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School Administrators Rally Against School Violence, For Full Funding Teamsters Pledge $10,000 Contribution to Address Crisis In SchoolsApril 19, 2007 (Philadelphia) - School principals, administrators and other supporters in the school community rallied today outside the School District of Philadelphia Education Center to address escalating school violence and to call for solutions to the education crisis.The rally was organized by Teamsters Local 502—Commonwealth Association of School Administrators (CASA) in Philadelphia, which represents more than 800 school administrators, including principals, assistant principals, school police supervisors and others.The International Brotherhood of Teamsters announced at the rally a $10,000 contribution toward finding solutions to the school violence, and called on other stakeholders in the school community to make similar commitments.“With the tragedy facing Virginia Tech in Blacksburg, Virginia, we cannot and will not ignore the issue of violence in our schools,” said International Vice President Frank Gillen.“We’ve all been touched by the lack of safety in our schools,” said Robert Garner, School Police Sergeant at Germantown High School. “Violence in any school, whether it’s at an institution of higher learning or at an inner city public school, is unacceptable. Harrisburg, City Hall, I hope you are listening to us here today.”School administrators are grappling with another round of budget cuts with the district facing a $186 million shortfall, which results in fewer police officers, larger class sizes and a reduction in aides and other support staff. “We’ve already cut to the bone,” said Marie McCarthy, Principal at Farrell Elementary School, who is being forced to cut her school librarian and possibly another teacher. “Being a school administrator isn’t a job. It’s a mission. We are charged with an awesome responsibility. These budget cuts are devastating to all of us. This isn’t about bucks. It’s about students.” School administrators are on the front line of the crisis in education, continually being asked to do more with less, even as horrific incidents of violence escalate. Yet they pledged today to do whatever it takes to provide a safe and healthy learning environment for every student.“We pledge our absolute belief that all students are capable of growing in mind and spirit if they are properly nurtured,” said Sonia Rodriguez-Perez, Principal, Alternative Middle Years (AMY) at James Martin School. “We ask in return for respect for all people involved in educating our children.”The Local 502 CASA members support proposals that would:Put Philadelphia police officers in schools where they are needed; Create part-time jobs for students;Provide schools with sufficient funds to address their security and climate needs as they see fit;Provide clear, consistent rules of conduct and enforcement aimed at preventing violence and chronically disruptive behavior; andStreamline the process for moving disruptive students to alternative learning placements.“This rally is not the end, but the beginning of a concerted effort on the part of Local 502 to become an active participant in the battle to combat violence in the schools and to secure full funding for all of our students,” said Michael Lerner, Business Agent of Local 502. “The administrators of Local 502 are the backbone of the school reform movement, and the leaders in the effort to have all schools achieve Adequate Yearly Progress (AYP),” he said. “They deserve to be treated accordingly.”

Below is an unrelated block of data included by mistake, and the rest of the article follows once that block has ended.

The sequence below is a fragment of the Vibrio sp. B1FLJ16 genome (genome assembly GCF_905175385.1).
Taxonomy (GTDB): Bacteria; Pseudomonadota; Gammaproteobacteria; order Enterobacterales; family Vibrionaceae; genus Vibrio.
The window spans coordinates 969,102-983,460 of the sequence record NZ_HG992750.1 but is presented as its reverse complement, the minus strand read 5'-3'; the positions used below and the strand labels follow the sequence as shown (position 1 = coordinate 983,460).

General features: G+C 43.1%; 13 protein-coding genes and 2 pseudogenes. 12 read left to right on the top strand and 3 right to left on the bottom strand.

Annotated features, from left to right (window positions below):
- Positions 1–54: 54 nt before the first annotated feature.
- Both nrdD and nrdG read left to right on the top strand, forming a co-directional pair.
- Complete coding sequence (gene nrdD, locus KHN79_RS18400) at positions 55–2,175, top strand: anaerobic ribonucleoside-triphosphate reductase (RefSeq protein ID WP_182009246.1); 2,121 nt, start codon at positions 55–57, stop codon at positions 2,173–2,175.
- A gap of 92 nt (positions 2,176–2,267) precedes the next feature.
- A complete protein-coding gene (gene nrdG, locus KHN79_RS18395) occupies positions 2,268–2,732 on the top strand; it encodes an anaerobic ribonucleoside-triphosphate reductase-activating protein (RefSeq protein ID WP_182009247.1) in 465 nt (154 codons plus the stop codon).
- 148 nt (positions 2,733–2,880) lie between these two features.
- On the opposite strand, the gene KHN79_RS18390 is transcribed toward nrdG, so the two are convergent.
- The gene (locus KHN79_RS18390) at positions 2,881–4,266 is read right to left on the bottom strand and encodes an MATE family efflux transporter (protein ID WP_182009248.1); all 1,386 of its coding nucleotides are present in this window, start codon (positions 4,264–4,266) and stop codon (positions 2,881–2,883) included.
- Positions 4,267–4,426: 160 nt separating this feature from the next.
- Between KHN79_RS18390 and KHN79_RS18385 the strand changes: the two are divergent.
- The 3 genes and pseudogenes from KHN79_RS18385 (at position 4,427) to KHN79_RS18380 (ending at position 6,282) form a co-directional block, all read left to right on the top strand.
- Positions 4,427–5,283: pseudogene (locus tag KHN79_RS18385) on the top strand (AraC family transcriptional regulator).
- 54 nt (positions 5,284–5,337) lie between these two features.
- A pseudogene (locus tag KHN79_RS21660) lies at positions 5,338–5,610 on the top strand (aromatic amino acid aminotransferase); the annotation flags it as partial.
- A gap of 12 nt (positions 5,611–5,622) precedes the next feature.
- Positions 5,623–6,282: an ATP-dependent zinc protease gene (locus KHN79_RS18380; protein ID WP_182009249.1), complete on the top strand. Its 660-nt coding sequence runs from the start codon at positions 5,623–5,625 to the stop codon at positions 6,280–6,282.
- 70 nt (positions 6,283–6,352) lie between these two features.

Principals rally against violenceBy Martha WoodallInquirer Staff WriterClifton James, the former principal of West Philadelphia High School, said he was not upset so much by the way he was abruptly removed from the post last month after a string of student assaults on teachers in the school."That part of it didn't bother me," he said yesterday after an administrators' rally against school violence and for increased school funding. "The part that bothered me is the effect it had on the kids," James said yesterday in his first public comments since his ouster on March 7.But although James' name was not mentioned during the event, officials from the Commonwealth Association of School Administrators, a Teamsters local, said the district's shabby treatment of James had sparked yesterday's rally, which drew about 350 administrators to the front of the district's administrative offices at 440 N. Broad St.Michael Lerner, business agent of Teamsters Local 502, said what happened to James "was totally inappropriate. It is not the first time one of our administrators has been publicly disciplined in the press." He added, "One of the themes of our rally was proper respect, professional respect for our members who are out there doing their jobs every day."James was reassigned to the Southwest regional office and replaced by two administrators after a string of teacher assaults. The school of 1,100 students had 14 assaults against teachers and administrators through March 8, the most of any Philadelphia high school.Teachers complained that they were pushed, punched, slapped and threatened, sometimes without consequences for students. James was accused by the teachers' union of failing to report all the incidents.James countered yesterday by saying that the teachers' union had encouraged its members to report any incident as an assault in an effort to make him look bad. Previously, James had said he reported all incidents and followed regulations.He added: "I was the principal of the school, and anything that happens, I take full responsibility for it. I'm not trying to duck anything. Any violence, even if it was only one teacher who was subject to a violent incident, is too much."Upset by James' departure, students set a series of small blazes, and a teacher was punched in the jaw. The unrest continued for several days and resulted in several student arrests and a threat against a teacher.The rally was the first public display by the principals. Previously, their union complained in a letter to district chief Paul Vallas.James said many other students had told him that they felt hopeless at school.James said he runs into West students on the street. On Monday, he attended the funeral of a 2006 graduate who was slain on Easter, and last week he visited a West Philadelphia student who was shot while participating in a vigil for the slain graduate."There were a lot of kids at both places," he said. "And a lot of them were expressing to me how hopeless they now felt. They said they didn't have anybody to listen to them anymore, and they didn't feel that somebody really believed they could be successful."District spokesman Fernando Gallard said last night that it was natural for students to miss their principal."That shows the type of relationships he had with his students, and we want to foster that with the new staff," Gallard said.James was replaced by two interim principals. Gallard said it may be easier for students to form attachments once a permanent principal has been selected at West Philadelphia.At yesterday's rally, district administrators also said that budget cuts were harming students' education and vowed to seek additional state funding for the city's schools. And Lerner announced that the Teamsters International has contributed $10,000 for programs that stem violence and urged other unions to pledge similar amounts.--------------------------------------------------------------------------------Contact staff writer Martha Woodall at 215-854-2789 or email@example.com.